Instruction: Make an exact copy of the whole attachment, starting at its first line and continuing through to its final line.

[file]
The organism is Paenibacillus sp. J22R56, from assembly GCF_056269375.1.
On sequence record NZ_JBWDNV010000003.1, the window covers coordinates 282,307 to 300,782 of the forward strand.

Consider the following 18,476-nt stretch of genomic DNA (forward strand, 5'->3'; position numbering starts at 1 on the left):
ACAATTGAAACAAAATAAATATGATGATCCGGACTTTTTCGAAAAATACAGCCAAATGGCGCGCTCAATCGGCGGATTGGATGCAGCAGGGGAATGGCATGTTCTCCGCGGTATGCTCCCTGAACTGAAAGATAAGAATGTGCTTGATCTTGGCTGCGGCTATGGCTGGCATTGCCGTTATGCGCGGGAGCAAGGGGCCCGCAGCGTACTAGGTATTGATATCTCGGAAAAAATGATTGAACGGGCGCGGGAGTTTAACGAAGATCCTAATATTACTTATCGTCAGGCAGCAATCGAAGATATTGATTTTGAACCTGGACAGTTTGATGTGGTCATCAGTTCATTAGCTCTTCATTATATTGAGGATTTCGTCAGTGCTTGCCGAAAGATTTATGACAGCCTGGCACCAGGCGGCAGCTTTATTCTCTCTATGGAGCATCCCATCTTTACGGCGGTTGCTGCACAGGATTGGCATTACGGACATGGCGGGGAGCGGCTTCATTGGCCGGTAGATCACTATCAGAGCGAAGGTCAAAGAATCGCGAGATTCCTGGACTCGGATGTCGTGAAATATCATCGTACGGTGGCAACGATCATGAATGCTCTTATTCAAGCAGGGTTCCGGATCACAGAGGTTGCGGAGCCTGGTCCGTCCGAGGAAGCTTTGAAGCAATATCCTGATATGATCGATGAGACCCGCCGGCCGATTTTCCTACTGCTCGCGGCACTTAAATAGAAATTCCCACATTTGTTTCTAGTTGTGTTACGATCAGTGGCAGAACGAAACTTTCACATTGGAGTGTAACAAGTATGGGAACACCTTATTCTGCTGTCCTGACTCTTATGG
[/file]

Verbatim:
The organism is Paenibacillus sp. J22R56, from assembly GCF_056269375.1.
On sequence record NZ_JBWDNV010000003.1, the window covers coordinates 282,307 to 300,782 of the forward strand.

Consider the following 18,476-nt stretch of genomic DNA (forward strand, 5'->3'; position numbering starts at 1 on the left):
ACAATTGAAACAAAATAAATATGATGATCCGGACTTTTTCGAAAAATACAGCCAAATGGCGCGCTCAATCGGCGGATTGGATGCAGCAGGGGAATGGCATGTTCTCCGCGGTATGCTCCCTGAACTGAAAGATAAGAATGTGCTTGATCTTGGCTGCGGCTATGGCTGGCATTGCCGTTATGCGCGGGAGCAAGGGGCCCGCAGCGTACTAGGTATTGATATCTCGGAAAAAATGATTGAACGGGCGCGGGAGTTTAACGAAGATCCTAATATTACTTATCGTCAGGCAGCAATCGAAGATATTGATTTTGAACCTGGACAGTTTGATGTGGTCATCAGTTCATTAGCTCTTCATTATATTGAGGATTTCGTCAGTGCTTGCCGAAAGATTTATGACAGCCTGGCACCAGGCGGCAGCTTTATTCTCTCTATGGAGCATCCCATCTTTACGGCGGTTGCTGCACAGGATTGGCATTACGGACATGGCGGGGAGCGGCTTCATTGGCCGGTAGATCACTATCAGAGCGAAGGTCAAAGAATCGCGAGATTCCTGGACTCGGATGTCGTGAAATATCATCGTACGGTGGCAACGATCATGAATGCTCTTATTCAAGCAGGGTTCCGGATCACAGAGGTTGCGGAGCCTGGTCCGTCCGAGGAAGCTTTGAAGCAATATCCTGATATGATCGATGAGACCCGCCGGCCGATTTTCCTACTGCTCGCGGCACTTAAATAGAAATTCCCACATTTGTTTCTAGTTGTGTTACGATCAGTGGCAGAACGAAACTTTCACATTGGAGTGTAACAAGTATGGGAACACCTTATTCTGCTGTCCTGACTCTTATGG